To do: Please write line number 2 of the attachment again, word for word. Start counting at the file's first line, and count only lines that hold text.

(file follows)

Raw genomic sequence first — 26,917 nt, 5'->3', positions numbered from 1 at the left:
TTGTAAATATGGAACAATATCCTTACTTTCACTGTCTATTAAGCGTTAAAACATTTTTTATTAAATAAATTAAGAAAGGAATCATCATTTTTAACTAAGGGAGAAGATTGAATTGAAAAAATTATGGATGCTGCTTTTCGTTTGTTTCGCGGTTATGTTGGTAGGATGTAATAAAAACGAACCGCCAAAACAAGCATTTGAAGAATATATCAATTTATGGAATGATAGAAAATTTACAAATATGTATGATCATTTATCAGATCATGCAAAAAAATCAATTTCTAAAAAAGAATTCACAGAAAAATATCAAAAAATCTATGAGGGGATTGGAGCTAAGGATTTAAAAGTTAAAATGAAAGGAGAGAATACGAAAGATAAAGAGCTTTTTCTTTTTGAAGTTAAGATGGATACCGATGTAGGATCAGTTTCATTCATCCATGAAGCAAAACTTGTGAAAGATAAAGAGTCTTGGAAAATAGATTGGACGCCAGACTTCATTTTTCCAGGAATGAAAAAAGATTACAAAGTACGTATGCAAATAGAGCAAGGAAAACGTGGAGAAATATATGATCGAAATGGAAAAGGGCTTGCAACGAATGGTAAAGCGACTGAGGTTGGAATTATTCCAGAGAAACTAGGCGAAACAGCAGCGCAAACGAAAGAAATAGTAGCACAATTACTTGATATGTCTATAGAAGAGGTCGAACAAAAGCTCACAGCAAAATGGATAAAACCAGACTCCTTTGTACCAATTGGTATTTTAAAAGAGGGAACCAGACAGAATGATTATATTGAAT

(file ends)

TTGTAAATATGGAACAATATCCTTACTTTCACTGTCTATTAAGCGTTAAAACATTTTTTATTAAATAAATTAAGAAAGGAATCATCATTTTTAACTAAGGGAGAAGATTGAATTGAAAAAATTATGGATGCTGCTTTTCGTTTGTTTCGCGGTTATGTTGGTAGGATGTAATAAAAACGAACCGCCAAAACAAGCATTTGAAGAATATATCAATTTATGGAATGATAGAAAATTTACAAATATGTATGATCATTTATCAGATCATGCAAAAAAATCAATTTCTAAAAAAGAATTCACAGAAAAATATCAAAAAATCTATGAGGGGATTGGAGCTAAGGATTTAAAAGTTAAAATGAAAGGAGAGAATACGAAAGATAAAGAGCTTTTTCTTTTTGAAGTTAAGATGGATACCGATGTAGGATCAGTTTCATTCATCCATGAAGCAAAACTTGTGAAAGATAAAGAGTCTTGGAAAATAGATTGGACGCCAGACTTCATTTTTCCAGGAATGAAAAAAGATTACAAAGTACGTATGCAAATAGAGCAAGGAAAACGTGGAGAAATATATGATCGAAATGGAAAAGGGCTTGCAACGAATGGTAAAGCGACTGAGGTTGGAATTATTCCAGAGAAACTAGGCGAAACAGCAGCGCAAACGAAAGAAATAGTAGCACAATTACTTGATATGTCTATAGAAGAGGTCGAACAAAAGCTCACAGCAAAATGGATAAAACCAGACTCCTTTGTACCAATTGGTATTTTAAAAGAGGGAACCAGACAGAATGATTATATTGAAT